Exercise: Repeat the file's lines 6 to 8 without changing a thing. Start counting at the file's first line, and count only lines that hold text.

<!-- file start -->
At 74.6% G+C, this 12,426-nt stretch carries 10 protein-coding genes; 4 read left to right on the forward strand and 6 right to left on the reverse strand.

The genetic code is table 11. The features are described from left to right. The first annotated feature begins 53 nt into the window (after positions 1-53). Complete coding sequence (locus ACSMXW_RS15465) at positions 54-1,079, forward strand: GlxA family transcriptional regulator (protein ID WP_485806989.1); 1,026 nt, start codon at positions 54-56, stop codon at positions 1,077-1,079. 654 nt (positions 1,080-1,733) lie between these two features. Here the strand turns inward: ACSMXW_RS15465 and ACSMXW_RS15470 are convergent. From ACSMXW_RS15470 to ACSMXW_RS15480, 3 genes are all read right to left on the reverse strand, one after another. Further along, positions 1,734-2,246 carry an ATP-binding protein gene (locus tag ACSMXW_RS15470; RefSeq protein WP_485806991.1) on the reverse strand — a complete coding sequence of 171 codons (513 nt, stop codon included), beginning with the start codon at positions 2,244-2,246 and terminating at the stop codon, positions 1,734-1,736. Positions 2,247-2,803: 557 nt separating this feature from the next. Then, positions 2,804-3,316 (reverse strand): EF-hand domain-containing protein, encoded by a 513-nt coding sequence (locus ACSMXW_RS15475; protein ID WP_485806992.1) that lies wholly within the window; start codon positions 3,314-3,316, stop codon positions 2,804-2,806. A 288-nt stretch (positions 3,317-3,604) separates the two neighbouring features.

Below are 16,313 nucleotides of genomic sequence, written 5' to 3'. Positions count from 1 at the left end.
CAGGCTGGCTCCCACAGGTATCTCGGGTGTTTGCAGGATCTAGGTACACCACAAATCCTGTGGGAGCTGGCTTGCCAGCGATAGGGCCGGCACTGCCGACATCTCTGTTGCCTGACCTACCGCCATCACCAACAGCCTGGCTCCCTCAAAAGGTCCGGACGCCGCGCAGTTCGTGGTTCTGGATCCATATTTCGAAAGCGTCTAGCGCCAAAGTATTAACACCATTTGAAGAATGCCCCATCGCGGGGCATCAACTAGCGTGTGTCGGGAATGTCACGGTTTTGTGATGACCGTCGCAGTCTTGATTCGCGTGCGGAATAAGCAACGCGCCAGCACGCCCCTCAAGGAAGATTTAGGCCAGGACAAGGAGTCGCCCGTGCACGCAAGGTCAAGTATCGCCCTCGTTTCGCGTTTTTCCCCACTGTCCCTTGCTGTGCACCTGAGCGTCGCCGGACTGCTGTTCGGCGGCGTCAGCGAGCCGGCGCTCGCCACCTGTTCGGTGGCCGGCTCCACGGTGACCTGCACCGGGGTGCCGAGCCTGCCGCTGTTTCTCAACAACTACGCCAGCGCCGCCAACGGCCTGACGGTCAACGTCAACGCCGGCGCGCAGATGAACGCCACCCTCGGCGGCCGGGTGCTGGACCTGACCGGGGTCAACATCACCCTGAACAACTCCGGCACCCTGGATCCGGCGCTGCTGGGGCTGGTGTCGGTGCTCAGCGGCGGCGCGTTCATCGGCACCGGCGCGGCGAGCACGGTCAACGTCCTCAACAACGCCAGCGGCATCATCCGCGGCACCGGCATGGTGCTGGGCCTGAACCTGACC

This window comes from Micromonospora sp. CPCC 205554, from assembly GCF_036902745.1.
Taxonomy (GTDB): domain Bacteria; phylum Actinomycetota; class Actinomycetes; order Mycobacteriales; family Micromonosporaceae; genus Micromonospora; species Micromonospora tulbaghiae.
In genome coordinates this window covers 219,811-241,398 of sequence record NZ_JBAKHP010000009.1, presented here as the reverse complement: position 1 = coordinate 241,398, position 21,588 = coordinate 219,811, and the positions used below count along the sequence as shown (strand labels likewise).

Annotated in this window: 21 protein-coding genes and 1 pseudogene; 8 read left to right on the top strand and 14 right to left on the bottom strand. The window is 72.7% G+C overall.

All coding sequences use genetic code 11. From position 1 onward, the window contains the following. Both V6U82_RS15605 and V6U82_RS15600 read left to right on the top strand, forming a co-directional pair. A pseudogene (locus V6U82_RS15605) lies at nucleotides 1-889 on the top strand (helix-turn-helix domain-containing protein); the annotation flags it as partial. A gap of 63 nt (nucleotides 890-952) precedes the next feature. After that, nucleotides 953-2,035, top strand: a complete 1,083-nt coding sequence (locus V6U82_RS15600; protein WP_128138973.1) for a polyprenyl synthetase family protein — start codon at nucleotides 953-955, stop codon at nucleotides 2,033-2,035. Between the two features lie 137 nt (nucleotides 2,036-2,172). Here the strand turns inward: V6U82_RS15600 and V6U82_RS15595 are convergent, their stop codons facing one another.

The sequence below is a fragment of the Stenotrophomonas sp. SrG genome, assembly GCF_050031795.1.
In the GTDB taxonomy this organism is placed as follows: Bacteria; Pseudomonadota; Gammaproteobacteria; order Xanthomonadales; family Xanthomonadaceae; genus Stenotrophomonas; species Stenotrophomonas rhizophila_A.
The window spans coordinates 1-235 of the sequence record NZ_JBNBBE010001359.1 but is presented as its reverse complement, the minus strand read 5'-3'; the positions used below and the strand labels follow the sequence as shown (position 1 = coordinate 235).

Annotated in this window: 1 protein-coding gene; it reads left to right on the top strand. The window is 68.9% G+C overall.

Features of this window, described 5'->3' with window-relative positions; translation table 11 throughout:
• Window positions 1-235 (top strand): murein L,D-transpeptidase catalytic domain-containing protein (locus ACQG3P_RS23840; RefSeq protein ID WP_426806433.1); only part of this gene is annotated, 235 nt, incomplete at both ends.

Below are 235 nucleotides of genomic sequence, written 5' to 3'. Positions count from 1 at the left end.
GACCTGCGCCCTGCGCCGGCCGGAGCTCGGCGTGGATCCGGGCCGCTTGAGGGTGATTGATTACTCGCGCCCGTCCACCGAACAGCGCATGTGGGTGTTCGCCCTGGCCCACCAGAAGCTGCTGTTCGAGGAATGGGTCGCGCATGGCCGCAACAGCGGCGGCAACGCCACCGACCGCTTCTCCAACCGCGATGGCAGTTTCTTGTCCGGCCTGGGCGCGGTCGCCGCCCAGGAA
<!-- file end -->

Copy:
Taxonomy (GTDB): domain Bacteria; phylum Actinomycetota; class Actinomycetes; order Mycobacteriales; family Micromonosporaceae; genus Micromonospora; species Micromonospora tulbaghiae.
In genome coordinates this window covers 219,811-241,398 of sequence record NZ_JBAKHP010000009.1, presented here as the reverse complement: position 1 = coordinate 241,398, position 21,588 = coordinate 219,811, and the positions used below count along the sequence as shown (strand labels likewise).

Annotated in this window: 21 protein-coding genes and 1 pseudogene; 8 read left to right on the top strand and 14 right to left on the bottom strand. The window is 72.7% G+C overall.